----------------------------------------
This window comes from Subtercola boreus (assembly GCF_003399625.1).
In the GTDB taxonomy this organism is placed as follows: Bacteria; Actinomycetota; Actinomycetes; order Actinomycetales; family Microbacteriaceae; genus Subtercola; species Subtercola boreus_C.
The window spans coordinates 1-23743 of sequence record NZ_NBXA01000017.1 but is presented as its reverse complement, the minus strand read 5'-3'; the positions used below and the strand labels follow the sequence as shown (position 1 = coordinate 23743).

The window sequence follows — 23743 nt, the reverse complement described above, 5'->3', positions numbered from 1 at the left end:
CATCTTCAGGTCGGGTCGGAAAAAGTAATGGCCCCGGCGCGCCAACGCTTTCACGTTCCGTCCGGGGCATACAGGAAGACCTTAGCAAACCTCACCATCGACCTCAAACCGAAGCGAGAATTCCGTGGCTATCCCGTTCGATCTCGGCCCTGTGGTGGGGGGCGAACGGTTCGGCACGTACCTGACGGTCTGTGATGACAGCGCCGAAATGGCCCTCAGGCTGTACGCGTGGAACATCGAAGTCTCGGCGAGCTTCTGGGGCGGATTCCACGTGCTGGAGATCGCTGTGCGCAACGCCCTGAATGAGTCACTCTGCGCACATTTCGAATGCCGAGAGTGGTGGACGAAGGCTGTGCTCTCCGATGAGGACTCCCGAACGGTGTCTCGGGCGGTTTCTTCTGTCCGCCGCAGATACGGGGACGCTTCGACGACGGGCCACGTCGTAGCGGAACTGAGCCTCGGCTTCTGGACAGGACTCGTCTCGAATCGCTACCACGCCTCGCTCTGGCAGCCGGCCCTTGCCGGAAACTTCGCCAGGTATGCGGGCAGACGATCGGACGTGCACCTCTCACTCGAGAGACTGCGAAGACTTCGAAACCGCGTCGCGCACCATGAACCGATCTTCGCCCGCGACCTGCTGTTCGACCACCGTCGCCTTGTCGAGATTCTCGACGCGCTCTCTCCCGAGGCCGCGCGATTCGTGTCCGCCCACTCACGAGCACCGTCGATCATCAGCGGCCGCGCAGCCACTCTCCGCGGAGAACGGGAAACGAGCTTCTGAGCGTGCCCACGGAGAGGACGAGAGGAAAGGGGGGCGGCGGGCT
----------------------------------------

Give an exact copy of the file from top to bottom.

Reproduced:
This window comes from Subtercola boreus (assembly GCF_003399625.1).
In the GTDB taxonomy this organism is placed as follows: Bacteria; Actinomycetota; Actinomycetes; order Actinomycetales; family Microbacteriaceae; genus Subtercola; species Subtercola boreus_C.
The window spans coordinates 1-23743 of sequence record NZ_NBXA01000017.1 but is presented as its reverse complement, the minus strand read 5'-3'; the positions used below and the strand labels follow the sequence as shown (position 1 = coordinate 23743).

The window sequence follows — 23743 nt, the reverse complement described above, 5'->3', positions numbered from 1 at the left end:
CATCTTCAGGTCGGGTCGGAAAAAGTAATGGCCCCGGCGCGCCAACGCTTTCACGTTCCGTCCGGGGCATACAGGAAGACCTTAGCAAACCTCACCATCGACCTCAAACCGAAGCGAGAATTCCGTGGCTATCCCGTTCGATCTCGGCCCTGTGGTGGGGGGCGAACGGTTCGGCACGTACCTGACGGTCTGTGATGACAGCGCCGAAATGGCCCTCAGGCTGTACGCGTGGAACATCGAAGTCTCGGCGAGCTTCTGGGGCGGATTCCACGTGCTGGAGATCGCTGTGCGCAACGCCCTGAATGAGTCACTCTGCGCACATTTCGAATGCCGAGAGTGGTGGACGAAGGCTGTGCTCTCCGATGAGGACTCCCGAACGGTGTCTCGGGCGGTTTCTTCTGTCCGCCGCAGATACGGGGACGCTTCGACGACGGGCCACGTCGTAGCGGAACTGAGCCTCGGCTTCTGGACAGGACTCGTCTCGAATCGCTACCACGCCTCGCTCTGGCAGCCGGCCCTTGCCGGAAACTTCGCCAGGTATGCGGGCAGACGATCGGACGTGCACCTCTCACTCGAGAGACTGCGAAGACTTCGAAACCGCGTCGCGCACCATGAACCGATCTTCGCCCGCGACCTGCTGTTCGACCACCGTCGCCTTGTCGAGATTCTCGACGCGCTCTCTCCCGAGGCCGCGCGATTCGTGTCCGCCCACTCACGAGCACCGTCGATCATCAGCGGCCGCGCAGCCACTCTCCGCGGAGAACGGGAAACGAGCTTCTGAGCGTGCCCACGGAGAGGACGAGAGGAAAGGGGGGCGGCGGGCT